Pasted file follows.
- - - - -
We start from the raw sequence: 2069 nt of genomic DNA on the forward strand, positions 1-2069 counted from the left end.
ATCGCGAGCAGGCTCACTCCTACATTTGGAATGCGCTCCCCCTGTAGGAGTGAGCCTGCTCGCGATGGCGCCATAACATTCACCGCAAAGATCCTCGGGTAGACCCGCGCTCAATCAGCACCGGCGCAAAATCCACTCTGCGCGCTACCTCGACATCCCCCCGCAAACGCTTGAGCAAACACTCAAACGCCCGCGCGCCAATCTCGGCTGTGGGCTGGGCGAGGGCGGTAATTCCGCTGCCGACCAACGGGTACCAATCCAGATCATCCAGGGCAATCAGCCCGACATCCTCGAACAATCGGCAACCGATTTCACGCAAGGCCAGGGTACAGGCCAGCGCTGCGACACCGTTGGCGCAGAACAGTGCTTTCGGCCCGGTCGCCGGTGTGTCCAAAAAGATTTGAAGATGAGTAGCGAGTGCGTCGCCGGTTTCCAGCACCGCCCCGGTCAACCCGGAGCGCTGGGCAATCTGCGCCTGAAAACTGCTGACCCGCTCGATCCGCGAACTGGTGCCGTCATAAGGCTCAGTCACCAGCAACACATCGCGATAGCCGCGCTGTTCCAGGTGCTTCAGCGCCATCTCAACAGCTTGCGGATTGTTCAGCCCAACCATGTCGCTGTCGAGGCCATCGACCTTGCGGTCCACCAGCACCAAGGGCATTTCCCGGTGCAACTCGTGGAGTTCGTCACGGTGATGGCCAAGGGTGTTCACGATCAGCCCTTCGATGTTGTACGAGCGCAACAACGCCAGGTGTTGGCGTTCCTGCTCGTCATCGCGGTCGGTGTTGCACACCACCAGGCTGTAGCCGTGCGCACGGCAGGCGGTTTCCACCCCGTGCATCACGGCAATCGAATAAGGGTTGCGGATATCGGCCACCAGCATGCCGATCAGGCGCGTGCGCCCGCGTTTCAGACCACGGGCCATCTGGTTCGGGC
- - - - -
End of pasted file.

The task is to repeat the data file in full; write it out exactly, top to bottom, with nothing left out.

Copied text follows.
We start from the raw sequence: 2069 nt of genomic DNA on the forward strand, positions 1-2069 counted from the left end.
ATCGCGAGCAGGCTCACTCCTACATTTGGAATGCGCTCCCCCTGTAGGAGTGAGCCTGCTCGCGATGGCGCCATAACATTCACCGCAAAGATCCTCGGGTAGACCCGCGCTCAATCAGCACCGGCGCAAAATCCACTCTGCGCGCTACCTCGACATCCCCCCGCAAACGCTTGAGCAAACACTCAAACGCCCGCGCGCCAATCTCGGCTGTGGGCTGGGCGAGGGCGGTAATTCCGCTGCCGACCAACGGGTACCAATCCAGATCATCCAGGGCAATCAGCCCGACATCCTCGAACAATCGGCAACCGATTTCACGCAAGGCCAGGGTACAGGCCAGCGCTGCGACACCGTTGGCGCAGAACAGTGCTTTCGGCCCGGTCGCCGGTGTGTCCAAAAAGATTTGAAGATGAGTAGCGAGTGCGTCGCCGGTTTCCAGCACCGCCCCGGTCAACCCGGAGCGCTGGGCAATCTGCGCCTGAAAACTGCTGACCCGCTCGATCCGCGAACTGGTGCCGTCATAAGGCTCAGTCACCAGCAACACATCGCGATAGCCGCGCTGTTCCAGGTGCTTCAGCGCCATCTCAACAGCTTGCGGATTGTTCAGCCCAACCATGTCGCTGTCGAGGCCATCGACCTTGCGGTCCACCAGCACCAAGGGCATTTCCCGGTGCAACTCGTGGAGTTCGTCACGGTGATGGCCAAGGGTGTTCACGATCAGCCCTTCGATGTTGTACGAGCGCAACAACGCCAGGTGTTGGCGTTCCTGCTCGTCATCGCGGTCGGTGTTGCACACCACCAGGCTGTAGCCGTGCGCACGGCAGGCGGTTTCCACCCCGTGCATCACGGCAATCGAATAAGGGTTGCGGATATCGGCCACCAGCATGCCGATCAGGCGCGTGCGCCCGCGTTTCAGACCACGGGCCATCTGGTTCGGGC